It’s easy to assume others share our thoughts on a subject or experience of an event. Even if we value diversity and understand difference, as parents we assume our way of doing things is THE way. It takes some unlearning to get that other people respond differently, our kids included. Our children, like each person on the planet, have their own thoughts and experience of life.

Reading about personality profiles and the various ways to ‘categorize’ types gives a window into how people react and think. (I am a junkie when it comes to personality tests, BTW.) More than a difference in approaching the world, when children experience struggle (as we see it), they may not label it as such. They might not think it’s a struggle at all.

It simply IS what is.


Take eyesight for example. As a parent, it’s difficult to notice when your child has sight challenges. If they are pronounced in a way that impacts daily life, that’s easier to see. Heh, heh. Small or gradual issues, however, are tough to spot.


Why didn’t they say anything if they couldn’t see the board in class?


Maybe they thought it looked the same to everyone else.


If there’s no reference point, or if things change slowly, the child would have to have an immense amount of self awareness and communication skill to call out changes. Or even to notice that their experience wasn’t typical. 

While this can be challenging, it’s a great reminder for parents. Sometimes we freak out about differences or challenges that our kids experience. When we worry or overreact, it sends them the message that they should freak out or that they are somehow broken. Not normal.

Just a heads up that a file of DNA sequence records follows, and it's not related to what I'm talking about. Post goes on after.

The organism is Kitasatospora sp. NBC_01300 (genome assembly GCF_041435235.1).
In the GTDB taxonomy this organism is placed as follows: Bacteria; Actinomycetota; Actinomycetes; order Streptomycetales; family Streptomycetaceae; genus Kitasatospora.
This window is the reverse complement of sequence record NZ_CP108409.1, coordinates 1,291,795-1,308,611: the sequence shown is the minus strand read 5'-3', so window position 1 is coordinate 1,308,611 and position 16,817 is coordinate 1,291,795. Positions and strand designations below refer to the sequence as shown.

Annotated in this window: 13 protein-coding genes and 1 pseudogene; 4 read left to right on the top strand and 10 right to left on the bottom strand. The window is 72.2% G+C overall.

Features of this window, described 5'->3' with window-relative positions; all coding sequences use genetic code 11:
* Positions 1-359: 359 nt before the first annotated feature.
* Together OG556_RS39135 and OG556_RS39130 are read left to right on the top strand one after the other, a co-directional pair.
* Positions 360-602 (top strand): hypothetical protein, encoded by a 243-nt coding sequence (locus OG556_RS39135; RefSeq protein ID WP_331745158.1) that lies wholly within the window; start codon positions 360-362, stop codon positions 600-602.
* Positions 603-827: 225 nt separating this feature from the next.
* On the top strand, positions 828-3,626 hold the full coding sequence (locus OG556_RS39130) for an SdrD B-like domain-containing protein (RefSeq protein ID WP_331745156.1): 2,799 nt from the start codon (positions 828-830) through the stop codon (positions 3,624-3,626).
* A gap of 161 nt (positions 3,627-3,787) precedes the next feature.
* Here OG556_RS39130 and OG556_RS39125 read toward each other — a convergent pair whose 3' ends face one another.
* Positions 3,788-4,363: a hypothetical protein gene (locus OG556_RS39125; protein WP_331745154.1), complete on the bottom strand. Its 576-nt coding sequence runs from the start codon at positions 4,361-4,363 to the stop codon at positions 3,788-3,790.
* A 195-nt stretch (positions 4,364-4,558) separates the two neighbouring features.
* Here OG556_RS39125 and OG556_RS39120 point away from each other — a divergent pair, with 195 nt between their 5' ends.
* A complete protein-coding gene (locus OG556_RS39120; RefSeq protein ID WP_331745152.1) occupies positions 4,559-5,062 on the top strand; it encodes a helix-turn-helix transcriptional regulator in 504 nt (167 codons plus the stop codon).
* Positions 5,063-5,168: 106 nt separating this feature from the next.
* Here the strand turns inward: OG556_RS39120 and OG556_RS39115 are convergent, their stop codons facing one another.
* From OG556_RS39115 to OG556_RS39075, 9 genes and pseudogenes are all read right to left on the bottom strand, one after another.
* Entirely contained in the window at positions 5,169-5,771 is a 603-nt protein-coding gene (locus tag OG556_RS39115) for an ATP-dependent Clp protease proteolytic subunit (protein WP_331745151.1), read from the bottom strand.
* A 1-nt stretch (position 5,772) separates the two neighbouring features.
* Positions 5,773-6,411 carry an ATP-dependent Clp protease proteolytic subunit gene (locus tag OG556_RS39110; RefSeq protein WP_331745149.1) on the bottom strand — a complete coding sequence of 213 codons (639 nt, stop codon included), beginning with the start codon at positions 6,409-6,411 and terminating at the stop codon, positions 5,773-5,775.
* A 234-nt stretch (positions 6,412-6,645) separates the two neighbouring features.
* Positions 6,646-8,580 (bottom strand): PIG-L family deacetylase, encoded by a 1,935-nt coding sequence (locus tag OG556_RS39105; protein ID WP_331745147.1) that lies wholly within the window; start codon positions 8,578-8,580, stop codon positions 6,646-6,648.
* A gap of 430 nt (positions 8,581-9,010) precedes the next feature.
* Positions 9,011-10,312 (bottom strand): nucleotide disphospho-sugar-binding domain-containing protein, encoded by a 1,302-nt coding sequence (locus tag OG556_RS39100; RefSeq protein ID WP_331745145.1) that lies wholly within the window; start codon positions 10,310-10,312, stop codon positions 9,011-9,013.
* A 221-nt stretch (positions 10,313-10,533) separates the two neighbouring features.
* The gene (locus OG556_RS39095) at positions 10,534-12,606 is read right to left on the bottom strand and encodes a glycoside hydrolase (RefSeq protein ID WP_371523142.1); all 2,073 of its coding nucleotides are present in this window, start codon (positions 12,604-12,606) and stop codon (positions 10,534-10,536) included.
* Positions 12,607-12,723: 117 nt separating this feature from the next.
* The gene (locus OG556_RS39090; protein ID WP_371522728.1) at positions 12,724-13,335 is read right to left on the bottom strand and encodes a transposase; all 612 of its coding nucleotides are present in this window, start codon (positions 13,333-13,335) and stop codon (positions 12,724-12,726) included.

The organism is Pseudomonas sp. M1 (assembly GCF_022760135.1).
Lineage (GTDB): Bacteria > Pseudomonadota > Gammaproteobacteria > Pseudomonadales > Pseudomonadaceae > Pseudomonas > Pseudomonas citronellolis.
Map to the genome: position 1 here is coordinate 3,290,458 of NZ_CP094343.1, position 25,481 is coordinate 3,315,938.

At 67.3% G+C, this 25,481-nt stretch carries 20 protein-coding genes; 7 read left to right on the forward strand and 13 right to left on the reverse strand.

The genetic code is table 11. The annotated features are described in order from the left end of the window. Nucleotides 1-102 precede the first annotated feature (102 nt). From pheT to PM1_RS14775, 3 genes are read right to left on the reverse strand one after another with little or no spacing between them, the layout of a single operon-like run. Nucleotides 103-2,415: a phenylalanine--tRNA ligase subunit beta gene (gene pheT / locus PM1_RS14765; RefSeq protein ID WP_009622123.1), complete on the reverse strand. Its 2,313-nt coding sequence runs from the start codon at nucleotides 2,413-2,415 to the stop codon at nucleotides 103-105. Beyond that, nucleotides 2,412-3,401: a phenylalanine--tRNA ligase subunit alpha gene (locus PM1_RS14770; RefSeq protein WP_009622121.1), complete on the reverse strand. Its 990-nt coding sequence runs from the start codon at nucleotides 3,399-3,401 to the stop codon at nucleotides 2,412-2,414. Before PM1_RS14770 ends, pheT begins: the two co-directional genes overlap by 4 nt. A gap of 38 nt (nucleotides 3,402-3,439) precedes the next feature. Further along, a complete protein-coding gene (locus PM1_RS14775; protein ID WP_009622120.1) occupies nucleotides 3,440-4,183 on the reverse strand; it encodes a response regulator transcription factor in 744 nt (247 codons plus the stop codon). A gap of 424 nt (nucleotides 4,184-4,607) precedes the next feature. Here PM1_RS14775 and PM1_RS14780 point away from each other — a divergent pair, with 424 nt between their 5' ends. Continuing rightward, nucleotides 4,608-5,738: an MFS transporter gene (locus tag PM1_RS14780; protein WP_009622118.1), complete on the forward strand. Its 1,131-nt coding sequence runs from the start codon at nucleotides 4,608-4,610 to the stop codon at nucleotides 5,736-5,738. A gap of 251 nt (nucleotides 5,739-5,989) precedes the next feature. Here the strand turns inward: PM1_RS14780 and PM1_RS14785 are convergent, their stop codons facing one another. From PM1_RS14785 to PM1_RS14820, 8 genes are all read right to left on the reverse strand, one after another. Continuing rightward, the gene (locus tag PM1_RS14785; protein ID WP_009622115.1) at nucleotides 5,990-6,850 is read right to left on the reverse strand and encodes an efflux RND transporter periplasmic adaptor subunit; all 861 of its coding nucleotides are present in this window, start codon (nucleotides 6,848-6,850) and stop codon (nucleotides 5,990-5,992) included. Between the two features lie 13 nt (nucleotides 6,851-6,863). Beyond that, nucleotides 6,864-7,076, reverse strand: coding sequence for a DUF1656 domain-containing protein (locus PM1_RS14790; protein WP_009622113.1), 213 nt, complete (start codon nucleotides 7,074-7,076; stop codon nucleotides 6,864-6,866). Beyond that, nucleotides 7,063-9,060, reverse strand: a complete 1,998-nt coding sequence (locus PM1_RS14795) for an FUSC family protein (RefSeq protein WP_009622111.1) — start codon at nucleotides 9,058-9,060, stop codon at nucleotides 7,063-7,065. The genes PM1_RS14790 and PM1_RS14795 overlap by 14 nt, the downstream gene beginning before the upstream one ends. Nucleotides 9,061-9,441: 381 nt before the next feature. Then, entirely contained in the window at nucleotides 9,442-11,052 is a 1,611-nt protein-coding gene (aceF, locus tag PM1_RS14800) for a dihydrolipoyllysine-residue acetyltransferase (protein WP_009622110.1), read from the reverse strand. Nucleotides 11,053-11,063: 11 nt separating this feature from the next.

We are all collections of strengths, challenges, and differences that make us all unique individuals.


Sometimes challenges will warrant outside support or intervention if they impact the child’s ability to function in the world. Sometimes the adults in the child’s life need to support the child where they’re at: allow them to create who they are, develop their skills, and appreciate their unique perspective. (This is actually always the case, even if interventions are needed as well.)


Our kids read us pretty easily. Even if you’re ‘hiding’ your worry about their challenge, they feel what’s going on. Your energy speaks loud and clear. Next time you jump to a conclusion or decision about how things should be, try to see things from their perspective. Even chat with them to see how they feel. If they’re not bothered, maybe you needn’t be. 

Don’t let YOUR experience pre-judge their experience.


Even as I write that, I’m chuckling: That’s like ALL of parenting! It’s a balance between being the adult who knows best and allowing them to grow into themselves. Pick your battles, as they say. Help them process their experience in a way that doesn’t label it as good or bad. Let them decide. Or better yet, always look for the lesson no matter what.


Make sure you check out the Essential Mindset Shifts for Parents by subscribing to my newsletter below! It includes a few more ways to step back and focus on what matters. Until next time, make yourself a priority. Everyone benefits.